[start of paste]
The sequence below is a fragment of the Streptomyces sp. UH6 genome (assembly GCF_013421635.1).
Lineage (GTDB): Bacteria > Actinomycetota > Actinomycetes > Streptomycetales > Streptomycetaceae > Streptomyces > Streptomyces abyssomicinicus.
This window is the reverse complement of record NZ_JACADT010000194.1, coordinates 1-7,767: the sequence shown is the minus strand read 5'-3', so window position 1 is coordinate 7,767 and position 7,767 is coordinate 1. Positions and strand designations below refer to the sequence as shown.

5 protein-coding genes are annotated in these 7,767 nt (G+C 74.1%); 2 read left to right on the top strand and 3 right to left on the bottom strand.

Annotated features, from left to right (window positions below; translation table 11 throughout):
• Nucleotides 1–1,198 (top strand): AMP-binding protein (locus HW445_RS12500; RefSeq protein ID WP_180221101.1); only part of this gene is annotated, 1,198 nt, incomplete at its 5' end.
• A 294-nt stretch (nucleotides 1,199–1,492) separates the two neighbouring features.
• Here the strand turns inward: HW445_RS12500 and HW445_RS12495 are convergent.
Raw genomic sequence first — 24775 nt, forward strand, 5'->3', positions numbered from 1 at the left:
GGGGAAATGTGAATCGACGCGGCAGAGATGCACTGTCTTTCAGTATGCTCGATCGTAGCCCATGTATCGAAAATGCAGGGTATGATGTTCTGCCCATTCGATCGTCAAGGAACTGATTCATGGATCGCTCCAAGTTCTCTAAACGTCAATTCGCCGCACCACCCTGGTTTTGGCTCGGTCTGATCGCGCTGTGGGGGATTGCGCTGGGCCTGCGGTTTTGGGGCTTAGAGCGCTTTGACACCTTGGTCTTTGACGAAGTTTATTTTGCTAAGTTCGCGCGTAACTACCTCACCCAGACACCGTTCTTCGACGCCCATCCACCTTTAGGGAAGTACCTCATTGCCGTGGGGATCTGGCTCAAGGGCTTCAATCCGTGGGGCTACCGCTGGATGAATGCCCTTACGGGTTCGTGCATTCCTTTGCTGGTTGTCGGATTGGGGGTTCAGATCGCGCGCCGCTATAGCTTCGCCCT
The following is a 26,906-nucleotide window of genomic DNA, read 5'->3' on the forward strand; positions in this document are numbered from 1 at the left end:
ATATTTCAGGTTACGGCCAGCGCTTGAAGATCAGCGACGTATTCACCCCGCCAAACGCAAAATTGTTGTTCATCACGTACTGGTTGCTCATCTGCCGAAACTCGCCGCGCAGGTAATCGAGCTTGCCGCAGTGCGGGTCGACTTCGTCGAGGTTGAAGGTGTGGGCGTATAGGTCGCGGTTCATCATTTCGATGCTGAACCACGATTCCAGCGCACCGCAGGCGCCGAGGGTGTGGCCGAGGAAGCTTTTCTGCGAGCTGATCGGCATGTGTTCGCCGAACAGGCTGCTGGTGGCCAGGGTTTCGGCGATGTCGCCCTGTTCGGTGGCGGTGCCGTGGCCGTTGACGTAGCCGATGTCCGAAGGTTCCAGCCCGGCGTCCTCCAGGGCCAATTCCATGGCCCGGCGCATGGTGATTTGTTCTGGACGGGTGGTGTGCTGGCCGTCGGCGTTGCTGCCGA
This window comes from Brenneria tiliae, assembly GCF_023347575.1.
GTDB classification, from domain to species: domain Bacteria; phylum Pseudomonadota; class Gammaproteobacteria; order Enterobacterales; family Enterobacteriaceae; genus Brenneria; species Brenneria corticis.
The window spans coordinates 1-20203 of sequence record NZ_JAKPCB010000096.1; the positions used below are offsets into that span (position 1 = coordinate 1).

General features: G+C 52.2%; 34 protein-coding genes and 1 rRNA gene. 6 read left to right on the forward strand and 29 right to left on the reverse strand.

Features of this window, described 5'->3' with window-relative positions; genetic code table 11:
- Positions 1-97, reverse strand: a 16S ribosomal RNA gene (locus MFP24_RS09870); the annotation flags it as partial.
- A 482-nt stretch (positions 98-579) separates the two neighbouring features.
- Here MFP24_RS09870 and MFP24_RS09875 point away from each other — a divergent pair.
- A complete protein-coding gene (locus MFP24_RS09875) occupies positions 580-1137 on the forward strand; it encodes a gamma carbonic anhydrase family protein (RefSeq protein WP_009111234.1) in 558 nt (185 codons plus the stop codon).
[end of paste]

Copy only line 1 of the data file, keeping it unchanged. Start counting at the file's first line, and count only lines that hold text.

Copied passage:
The sequence below is a fragment of the Streptomyces sp. UH6 genome (assembly GCF_013421635.1).